The web-site is now in readonly mode. Login and registration are disabled. (28 June 2019)
Cloud created by:
K802 Module Team
27 September 2011
Add extra content
Add embedded content
7:15pm 4 October 2011 Permalink
I am increasingly interested in mental health in young people. At my schoool we teach 'Emotions for Learning' (E4L) to 4-6 year olds, followed by 'Philosophy' for the next two years. We are now looking to teach Mindfulness to the older (11-13 year olds). This is a project that is working very well in schools at present. Have a look at http://mindfulnessinschools.org/ to find out a bit more.
K802 Module Team
9:15am 5 October 2011 Permalink
Thanks for this link, David - very interesting. Good to see that novelist Tim Parks (whose new book looks fascinating - I was just reading a review of it) will be speaking at the Mindfulness in Schools conference.
I think the mental health and wellbeing of young people is finally getting the attention it deserves. For many years, the lack of trained child and adolescent mental health professionals, especially psychotherapists, was a scandal, but the last government put some resources into training - I do hope this doesn't get cut.
I find the Young Minds website a great place to keep up to date with developments in the field. In the past, i had some contact with the Child Psychotherapy Trust - but I don't think they are still going....?
6:57pm 5 October 2011 (Edited 7:30pm 6 October 2011)
I attended the Mindfulness conference at Tonbridge School last week and Tim Parkes was a speaker, i bought his book ('Teach us to sit still') as he was fascinating with a great story to tell. I have also bought a book called 'Mindfulness-finding peace in a frantic world' by Mark Williams and Danny Penman, the former also spoke at the conference and if his practical guide is anywhere near as good as his speaking, it will be worth the money.
At the conference several youngsters , mostly from State schools, spoke to delegates about their experiences of using Mindfulness in their lives, they were hugely impressive young people who were not afraid to talk about the emotional sides of their lives, something us British often would rather not do, hence i suspect our pretty awful standing in the world happiness rankings!
12:19pm 9 November 2011 Permalink
Thanks for the link; it was very informative, personally and
for the course. I, too, am interested in
the mental health wellbeing of young people. <?xml:namespace prefix = o ns = "urn:schemas-microsoft-com:office:office" />
Issues of mental health are still very much taboo. The prevalent attitude is to ignore, hoping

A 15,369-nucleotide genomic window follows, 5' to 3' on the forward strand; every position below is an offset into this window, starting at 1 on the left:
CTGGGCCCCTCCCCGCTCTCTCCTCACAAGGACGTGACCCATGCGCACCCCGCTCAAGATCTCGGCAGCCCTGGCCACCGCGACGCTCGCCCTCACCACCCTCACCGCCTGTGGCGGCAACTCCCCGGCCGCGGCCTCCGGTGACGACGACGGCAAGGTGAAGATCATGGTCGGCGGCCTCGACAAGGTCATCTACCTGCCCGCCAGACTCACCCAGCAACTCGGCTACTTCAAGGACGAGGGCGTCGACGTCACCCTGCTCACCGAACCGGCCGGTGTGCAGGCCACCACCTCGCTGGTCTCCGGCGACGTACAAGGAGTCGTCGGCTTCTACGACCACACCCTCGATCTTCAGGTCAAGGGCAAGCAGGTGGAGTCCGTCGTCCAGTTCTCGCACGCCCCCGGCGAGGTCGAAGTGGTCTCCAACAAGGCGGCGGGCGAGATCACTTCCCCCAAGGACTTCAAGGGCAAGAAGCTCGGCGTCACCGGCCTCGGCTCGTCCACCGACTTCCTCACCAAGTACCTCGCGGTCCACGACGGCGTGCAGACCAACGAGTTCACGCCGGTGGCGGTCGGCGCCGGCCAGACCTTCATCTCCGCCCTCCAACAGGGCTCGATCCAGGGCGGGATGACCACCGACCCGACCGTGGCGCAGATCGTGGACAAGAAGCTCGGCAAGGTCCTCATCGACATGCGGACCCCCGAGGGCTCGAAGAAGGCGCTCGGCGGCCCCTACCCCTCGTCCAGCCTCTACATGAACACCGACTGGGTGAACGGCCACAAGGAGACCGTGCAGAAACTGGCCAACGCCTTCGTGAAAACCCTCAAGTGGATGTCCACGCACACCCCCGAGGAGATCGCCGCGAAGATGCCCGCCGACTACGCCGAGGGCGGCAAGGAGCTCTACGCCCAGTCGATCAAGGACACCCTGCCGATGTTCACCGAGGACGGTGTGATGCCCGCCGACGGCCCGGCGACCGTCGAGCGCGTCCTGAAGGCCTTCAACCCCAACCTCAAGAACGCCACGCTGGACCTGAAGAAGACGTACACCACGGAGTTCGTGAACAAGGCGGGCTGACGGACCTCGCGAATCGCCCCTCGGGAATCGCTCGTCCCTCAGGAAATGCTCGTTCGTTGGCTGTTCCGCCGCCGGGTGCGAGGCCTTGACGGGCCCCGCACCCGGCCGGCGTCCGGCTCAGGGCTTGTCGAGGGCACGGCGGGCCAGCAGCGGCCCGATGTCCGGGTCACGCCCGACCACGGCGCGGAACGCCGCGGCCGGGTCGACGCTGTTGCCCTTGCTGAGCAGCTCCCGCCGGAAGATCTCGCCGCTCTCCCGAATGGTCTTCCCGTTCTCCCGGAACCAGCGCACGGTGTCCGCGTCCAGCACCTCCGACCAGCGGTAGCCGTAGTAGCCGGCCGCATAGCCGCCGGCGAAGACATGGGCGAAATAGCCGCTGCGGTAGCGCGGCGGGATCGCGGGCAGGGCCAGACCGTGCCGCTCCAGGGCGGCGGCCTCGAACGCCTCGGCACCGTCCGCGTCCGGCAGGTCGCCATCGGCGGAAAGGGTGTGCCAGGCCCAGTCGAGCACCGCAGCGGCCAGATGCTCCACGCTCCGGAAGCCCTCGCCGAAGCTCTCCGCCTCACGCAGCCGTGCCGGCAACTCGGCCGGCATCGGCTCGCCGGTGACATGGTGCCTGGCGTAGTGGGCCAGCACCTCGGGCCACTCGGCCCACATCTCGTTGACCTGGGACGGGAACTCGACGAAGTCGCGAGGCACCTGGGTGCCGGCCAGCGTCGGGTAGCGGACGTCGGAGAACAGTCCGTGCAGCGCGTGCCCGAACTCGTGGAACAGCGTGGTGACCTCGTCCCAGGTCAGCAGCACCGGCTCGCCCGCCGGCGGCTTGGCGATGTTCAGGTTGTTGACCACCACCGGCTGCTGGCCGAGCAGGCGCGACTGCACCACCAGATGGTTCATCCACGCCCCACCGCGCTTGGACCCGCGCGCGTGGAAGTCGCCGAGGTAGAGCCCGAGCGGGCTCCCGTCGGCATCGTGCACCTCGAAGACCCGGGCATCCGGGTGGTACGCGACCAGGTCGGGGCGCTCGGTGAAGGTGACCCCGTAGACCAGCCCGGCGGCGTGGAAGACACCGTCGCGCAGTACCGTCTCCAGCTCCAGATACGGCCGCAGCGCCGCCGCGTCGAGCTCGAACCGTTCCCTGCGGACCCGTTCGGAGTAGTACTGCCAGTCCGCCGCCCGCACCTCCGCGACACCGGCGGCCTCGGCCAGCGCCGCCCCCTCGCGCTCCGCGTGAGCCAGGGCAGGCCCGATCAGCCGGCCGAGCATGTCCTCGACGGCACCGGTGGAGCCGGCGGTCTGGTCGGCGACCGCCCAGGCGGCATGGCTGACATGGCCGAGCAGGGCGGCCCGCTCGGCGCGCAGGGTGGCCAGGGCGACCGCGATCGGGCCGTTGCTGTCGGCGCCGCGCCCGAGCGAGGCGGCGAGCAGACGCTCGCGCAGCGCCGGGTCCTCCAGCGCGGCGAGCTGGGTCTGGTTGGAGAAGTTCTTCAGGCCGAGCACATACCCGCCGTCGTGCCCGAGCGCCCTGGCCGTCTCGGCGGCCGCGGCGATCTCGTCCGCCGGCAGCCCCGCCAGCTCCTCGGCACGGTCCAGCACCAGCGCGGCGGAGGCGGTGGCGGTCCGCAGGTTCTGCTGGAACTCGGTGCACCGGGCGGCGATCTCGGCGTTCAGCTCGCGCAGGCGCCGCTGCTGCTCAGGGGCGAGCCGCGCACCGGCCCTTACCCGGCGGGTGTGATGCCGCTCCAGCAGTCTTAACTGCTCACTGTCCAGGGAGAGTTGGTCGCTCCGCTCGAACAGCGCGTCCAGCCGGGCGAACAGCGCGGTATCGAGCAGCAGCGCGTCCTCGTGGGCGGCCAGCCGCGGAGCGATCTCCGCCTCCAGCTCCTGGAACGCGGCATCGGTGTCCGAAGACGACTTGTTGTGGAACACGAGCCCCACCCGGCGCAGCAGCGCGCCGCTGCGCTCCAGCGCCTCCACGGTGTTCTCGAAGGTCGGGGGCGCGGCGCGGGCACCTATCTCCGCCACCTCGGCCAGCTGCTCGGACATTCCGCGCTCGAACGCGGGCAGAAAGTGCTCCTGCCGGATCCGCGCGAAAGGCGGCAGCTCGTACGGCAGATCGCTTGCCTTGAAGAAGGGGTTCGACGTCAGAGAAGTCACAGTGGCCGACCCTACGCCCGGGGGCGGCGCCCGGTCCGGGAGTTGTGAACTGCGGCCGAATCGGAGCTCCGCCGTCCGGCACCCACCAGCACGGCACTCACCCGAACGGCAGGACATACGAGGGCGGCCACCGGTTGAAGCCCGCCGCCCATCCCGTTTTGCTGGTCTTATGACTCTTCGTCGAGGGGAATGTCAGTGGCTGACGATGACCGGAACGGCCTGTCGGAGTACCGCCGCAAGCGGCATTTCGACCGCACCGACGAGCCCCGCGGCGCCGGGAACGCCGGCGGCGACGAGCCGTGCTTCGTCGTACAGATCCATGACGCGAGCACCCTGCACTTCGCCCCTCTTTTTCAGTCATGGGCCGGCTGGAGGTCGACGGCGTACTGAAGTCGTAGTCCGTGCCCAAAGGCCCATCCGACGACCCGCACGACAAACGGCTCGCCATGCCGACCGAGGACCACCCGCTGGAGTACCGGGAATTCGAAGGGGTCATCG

that it will make it go away. This was the
case with a friend, who enquired at her daughter’s school on two occasions to
have someone come into the school to give a talk to parents about
self-harming. In so many words, the
response was that the school is reluctant to do so because of the fear of
giving the impression that the school itself has a problem, therefore implying that
the school’s image is paramount to the wellbeing of their students. It is unfortunate as there are so many young
people that suffer in silence from mental health issues because they are too
embarrassed to get help.
6:39pm 27 November 2011 Permalink
as a safeguarding social worker I regularly come across young people who are struggling with their emotional and mental health, and of course I also see the effect this has on them as well as their families and more extended networks. Sadly by the time they come to our attention because of their 'issues' the need for service imput is great, and that service is not (in my experience) there for them. If children are receiving support and imput in schools to encourage them to be more emotionally open with others as well as themselves, then I am sure this will have a positive influence on them as they move into adolescence and adulthood. this can only be a good thing - keep up the good work david. I will look at the books you mentioned and see if I can use any of the information in my practice, given other specialist services appear to fail so many of our young children when they are in crisis.
Please log in to post a comment. Register here if you haven't signed up yet.
Add a tag
Add to a Cloudscape
Terms and Conditions |
Privacy notice |
Ελληνικά / Greek